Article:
(A Hungarian in the United States)
        General Historical Information prior to 1900

During the term of Franklin Pierce while in office as President, March 4,
1853 to March 4, 1857.

"Martin Koszta, a Hungarian by birth, came to this country in 1850, and
declared his intention in due form of law to become a citizen of the United
States. After remaining here nearly two years he visited Turkey. While at
Smyrna he was forcibly seized, taken on board an Austrian brig of war then
lying in the harbor of that place, and there confined in irons, with the
avowed design to take him into the dominions of Austria. Our consul at
Smyrna and legation at Constantinople interposed for his release, but their
efforts were ineffectual. While thus in prison Commander Ingraham, with the
United States ship of war, St. Louis, arrived at Smyrna, and after inquiring
into the circumstances of the case came to the conclusion that Koszta was
entitled to the protection of this Government, and took energetic and prompt
measures for his release. Under an arrangement between the agents of the
United States and of Austria, he was transferred to the custody of the
French consul-general at Smyrna, there to remain until he should be disposed
of by the mutual agreement of the consuls of the respective Governments at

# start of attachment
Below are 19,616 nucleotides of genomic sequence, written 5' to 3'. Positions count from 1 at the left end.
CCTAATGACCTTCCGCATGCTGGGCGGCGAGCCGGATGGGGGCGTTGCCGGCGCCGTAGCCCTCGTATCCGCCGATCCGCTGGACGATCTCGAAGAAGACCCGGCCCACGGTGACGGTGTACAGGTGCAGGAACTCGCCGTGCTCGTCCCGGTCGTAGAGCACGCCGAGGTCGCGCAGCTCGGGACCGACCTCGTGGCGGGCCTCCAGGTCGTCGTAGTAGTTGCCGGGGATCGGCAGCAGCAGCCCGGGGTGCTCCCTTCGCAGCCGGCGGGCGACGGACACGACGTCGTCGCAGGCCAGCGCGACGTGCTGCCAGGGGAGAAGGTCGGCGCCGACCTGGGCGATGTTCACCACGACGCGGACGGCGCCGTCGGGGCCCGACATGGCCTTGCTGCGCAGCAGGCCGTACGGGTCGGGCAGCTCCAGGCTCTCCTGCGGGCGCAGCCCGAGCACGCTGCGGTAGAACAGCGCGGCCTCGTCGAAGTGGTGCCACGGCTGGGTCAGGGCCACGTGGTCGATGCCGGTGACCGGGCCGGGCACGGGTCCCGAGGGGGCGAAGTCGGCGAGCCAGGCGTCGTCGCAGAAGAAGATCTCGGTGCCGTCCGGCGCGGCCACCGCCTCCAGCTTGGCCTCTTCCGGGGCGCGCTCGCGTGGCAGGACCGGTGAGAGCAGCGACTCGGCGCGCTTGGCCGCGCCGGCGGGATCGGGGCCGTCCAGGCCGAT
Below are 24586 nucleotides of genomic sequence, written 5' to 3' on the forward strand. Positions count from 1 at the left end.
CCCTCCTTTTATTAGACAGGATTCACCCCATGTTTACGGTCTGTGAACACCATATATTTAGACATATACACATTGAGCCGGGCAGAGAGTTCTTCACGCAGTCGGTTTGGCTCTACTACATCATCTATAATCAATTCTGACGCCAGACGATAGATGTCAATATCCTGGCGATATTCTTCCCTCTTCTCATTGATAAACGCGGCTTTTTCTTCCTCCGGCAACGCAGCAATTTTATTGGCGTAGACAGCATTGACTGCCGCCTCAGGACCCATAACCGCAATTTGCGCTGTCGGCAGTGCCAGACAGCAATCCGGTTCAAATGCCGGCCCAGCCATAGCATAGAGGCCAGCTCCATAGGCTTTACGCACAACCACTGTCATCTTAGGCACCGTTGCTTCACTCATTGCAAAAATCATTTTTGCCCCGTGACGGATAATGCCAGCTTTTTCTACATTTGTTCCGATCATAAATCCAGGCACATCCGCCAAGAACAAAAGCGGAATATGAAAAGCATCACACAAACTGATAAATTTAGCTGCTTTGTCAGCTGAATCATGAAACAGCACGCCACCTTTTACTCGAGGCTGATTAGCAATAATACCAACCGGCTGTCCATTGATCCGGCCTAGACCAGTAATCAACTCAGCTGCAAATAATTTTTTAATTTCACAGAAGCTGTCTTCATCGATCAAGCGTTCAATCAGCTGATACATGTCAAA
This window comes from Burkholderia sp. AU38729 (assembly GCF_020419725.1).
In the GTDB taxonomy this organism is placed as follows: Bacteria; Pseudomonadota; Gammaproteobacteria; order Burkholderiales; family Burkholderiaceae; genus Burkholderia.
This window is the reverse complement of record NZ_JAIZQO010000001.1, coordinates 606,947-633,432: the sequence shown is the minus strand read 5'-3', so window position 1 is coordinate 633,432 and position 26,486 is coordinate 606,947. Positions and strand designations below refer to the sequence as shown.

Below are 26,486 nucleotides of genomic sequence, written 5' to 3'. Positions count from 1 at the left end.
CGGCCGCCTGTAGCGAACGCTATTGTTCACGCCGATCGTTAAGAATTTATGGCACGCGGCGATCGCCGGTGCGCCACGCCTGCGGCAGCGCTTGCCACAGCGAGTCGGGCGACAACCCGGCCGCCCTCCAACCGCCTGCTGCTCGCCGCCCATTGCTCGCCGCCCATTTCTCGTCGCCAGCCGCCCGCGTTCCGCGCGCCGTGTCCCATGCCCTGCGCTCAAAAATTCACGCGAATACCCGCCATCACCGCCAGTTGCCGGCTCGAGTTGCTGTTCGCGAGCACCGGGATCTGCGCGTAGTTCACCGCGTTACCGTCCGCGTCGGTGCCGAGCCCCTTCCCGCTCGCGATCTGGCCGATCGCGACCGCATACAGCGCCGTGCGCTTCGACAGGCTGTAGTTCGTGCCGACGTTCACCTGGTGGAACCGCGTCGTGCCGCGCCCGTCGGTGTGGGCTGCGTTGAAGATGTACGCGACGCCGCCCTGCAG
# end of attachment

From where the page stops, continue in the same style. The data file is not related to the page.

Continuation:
that place. Pursuant to that agreement, he has been released, and is now in
the United States. The Emperor of Austria has made the conduct of our
officers who took part in this transaction a subject of grave complaint.
Regarding Koszta as still his subject, and claiming a right to seize him
within the limits of the Turkish Empire, he has demanded of this Government
its consent to the surrender of the prisoner, a disavowal of the acts of its
agents, and satisfaction for the alleged outrage. After a careful
consideration of the case I came to the conclusion that Koszta was seized
without legal authority at Smyrna; that he was wrongfully detained on board
of the Austrian brig of war; that at the time of his seizure he was clothed
with the nationality of the United States, and that the acts of our
officers, under the circumstances of the case, were justifiable, and their
conduct has been fully approved by me, and a compliance with the several
demands of the Emperor of Austria has been declined:
For a more full account of this transaction and my views in regard to it
I refer to the correspondence between the charge d' affaires of Austria and
the Secretary of State, which is herewith transmitted. The principles and
policy therein maintained on the part of the United States will, whenever a
proper occasion occurs, be applied and enforced."

Volume: XI Pages: 600-601

In American history the name applied to a diplomatic episode, involving
the rights in foreign countries of emigrants to the United States as yet not
fully naturalized. A certain Martin Koszta, of Hungarian birth, who had
taken part in the political movement of 1848-49 for detaching Hungary from
the dominion of the Emperor of Austria, and who had fled to Turkey upon the
failure of that movement, emigrated to the United States after a short
detention in Turkey, and in July, 1852, made a declaration under oath of his